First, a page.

Introducing the Google Publisher Tag

What is the Google Publisher Tag (GPT)?

GPT is an ad tagging library with which you can dynamically build ad requests. GPT takes key details from you such as ad unit name, ad size, and custom targeting, builds the request, and displays the ad on web pages or mobile apps (learn more about tagging for mobile sites and applications). You can define shared settings such as targeting at a page level instead of defining the same targeting for individual ads on the page. You can also control how and when ad requests are made. For example, you can render ads asynchronously so that they don't block other elements on the page and you can use single-request architecture to call all ads once in the header of your page.

Benefits of using GPT

There are multiple benefits of using these tags:

  • Five-level inventory hierarchy: The Google Publisher Tag allows you to use more granular levels of inventory in the DFP front-end. With five levels of hierarchy, you'll be able to create much more specific targeting based on your site content. For example, you could create inventory on an electronics site to target the following structure:

    Electronics > TVs > LCD > Brand > Under_1000

  • Faster page loads: An asynchronous JavaScript fetch means that instead of waiting for the JavaScript to be returned from the DoubleClick servers, the page continues rendering and loads the ads into iframes when the creatives are returned from the server.

  • Google Publisher Console: The tag comes with a built-in debugging and support tool called the Google Publisher Console, which is enabled on all pages containing the Google Publisher Tag. To activate the Publisher Console, load your webpage containing Google Publisher Tags into a browser and append ?google_console=1 to the URL and use the keyboard shortcut Ctrl+F10 to toggle the console. Alternatively, you can append ?google_force_console=1 to your page's URL. This causes the console to be automatically displayed when the page is loaded, rather than requiring the keyboard shortcut. The console provides checks for common tagging errors, visual highlights of all ad units and creatives on the page to help with debugging, and an alternative point of entry into the DFP front-end.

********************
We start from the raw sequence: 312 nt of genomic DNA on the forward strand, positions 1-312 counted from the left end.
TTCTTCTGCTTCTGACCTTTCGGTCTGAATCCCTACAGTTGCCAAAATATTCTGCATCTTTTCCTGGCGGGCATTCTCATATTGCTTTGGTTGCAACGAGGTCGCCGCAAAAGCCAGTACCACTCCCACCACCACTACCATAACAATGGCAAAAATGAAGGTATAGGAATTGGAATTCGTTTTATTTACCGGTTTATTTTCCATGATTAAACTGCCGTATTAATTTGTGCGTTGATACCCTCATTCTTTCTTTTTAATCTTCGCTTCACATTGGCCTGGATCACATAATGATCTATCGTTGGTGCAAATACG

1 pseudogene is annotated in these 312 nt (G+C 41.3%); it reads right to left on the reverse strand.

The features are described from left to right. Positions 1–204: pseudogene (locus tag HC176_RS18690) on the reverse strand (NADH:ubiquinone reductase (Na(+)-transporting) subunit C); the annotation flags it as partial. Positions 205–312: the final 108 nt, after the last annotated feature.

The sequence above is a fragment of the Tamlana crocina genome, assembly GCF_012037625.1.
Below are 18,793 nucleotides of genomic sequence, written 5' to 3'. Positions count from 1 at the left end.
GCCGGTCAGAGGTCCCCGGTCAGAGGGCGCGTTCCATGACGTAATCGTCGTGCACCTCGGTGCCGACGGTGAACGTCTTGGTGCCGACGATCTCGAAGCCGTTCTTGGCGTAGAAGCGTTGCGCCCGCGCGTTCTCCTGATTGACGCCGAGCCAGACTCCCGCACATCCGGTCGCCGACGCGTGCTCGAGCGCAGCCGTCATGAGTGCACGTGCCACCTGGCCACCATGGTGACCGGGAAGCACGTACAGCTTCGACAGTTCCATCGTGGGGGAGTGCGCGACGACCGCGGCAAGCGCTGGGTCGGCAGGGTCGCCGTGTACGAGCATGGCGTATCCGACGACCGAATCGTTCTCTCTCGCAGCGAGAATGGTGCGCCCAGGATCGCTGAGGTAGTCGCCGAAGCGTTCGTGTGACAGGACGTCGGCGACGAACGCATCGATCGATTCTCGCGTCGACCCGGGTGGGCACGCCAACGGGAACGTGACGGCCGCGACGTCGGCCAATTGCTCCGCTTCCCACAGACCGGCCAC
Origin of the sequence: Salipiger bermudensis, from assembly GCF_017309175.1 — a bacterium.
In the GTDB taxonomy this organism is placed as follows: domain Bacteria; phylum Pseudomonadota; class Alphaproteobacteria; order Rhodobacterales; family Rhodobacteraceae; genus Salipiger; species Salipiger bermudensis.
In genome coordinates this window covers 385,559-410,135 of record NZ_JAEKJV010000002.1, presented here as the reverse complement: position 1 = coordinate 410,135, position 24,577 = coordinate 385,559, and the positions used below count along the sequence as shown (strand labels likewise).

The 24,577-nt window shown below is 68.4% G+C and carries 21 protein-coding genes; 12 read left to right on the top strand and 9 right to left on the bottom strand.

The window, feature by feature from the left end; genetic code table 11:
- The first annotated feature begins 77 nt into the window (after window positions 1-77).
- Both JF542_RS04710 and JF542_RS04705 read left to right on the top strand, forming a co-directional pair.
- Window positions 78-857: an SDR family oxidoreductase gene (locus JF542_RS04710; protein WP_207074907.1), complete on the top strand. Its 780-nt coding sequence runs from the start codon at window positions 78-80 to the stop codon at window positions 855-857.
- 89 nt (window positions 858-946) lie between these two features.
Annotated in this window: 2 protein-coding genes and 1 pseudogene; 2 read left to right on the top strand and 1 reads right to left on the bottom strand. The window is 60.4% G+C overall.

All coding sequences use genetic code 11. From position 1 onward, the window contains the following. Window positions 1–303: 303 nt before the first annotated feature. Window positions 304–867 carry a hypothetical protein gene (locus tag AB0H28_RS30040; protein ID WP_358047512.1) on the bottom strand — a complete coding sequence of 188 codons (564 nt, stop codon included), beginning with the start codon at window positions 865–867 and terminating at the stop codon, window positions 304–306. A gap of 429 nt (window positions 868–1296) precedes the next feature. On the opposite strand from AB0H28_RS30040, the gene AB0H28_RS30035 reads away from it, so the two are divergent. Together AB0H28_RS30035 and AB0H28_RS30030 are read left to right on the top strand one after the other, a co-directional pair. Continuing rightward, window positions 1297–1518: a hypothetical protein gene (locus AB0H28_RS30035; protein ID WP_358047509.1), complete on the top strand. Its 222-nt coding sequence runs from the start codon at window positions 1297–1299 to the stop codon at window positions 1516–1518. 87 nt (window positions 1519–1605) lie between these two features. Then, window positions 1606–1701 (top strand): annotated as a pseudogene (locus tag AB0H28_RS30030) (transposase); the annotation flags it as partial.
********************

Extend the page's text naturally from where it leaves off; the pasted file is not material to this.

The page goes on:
• Single request mode: Instead of sending individual ad requests to DoubleClick servers, the browser is able to send one request notifying the server of all ad units on the page. This enables advanced roadblocking and improves page load time.

  • Automated setup for interstitials: DFP lets you specify that your tags are for an out-of-page unit and automatically adds the additional code. There's no need to add code manually.

How GPT works

The Google Publisher Tag is used to define available ad slots on your organization's website/network. Placing a tag on a page creates a communication path between the ad server and a user’s browser. When a page containing a Google Publisher Tag is rendered, the following sequence of events occurs:

  1. A request is made from the user's browser to the ad server for gpt.js, the tagging JavaScript.

  2. The tagging JavaScript builds and sends one or more requests (depending on whether single-request mode is enabled) to the ad server for ads tagged on the page.

  3. The ad server recognizes the ad units and any custom targeting contained within the request.

  4. The ad server selects and returns the best matching ad.

  5. The JavaScript code associated with the ad tag displays the ad on the page.

GPT and secure pages (https://)

GPT works automatically with secure webpages whose URLs begin with https://. There's no need to modify the tag in any way for serving on a secure page.

HTTPS stands for HyperText Transfer Protocol Secure. It's a communications protocol that's built on top of the Transport Layer Security (TLS) and Secure Sockets Layer (SSL) protocols. These protocols encrypt certain elements of the communication between the server and the client in order to prevent tampering and eavesdropping by third parties.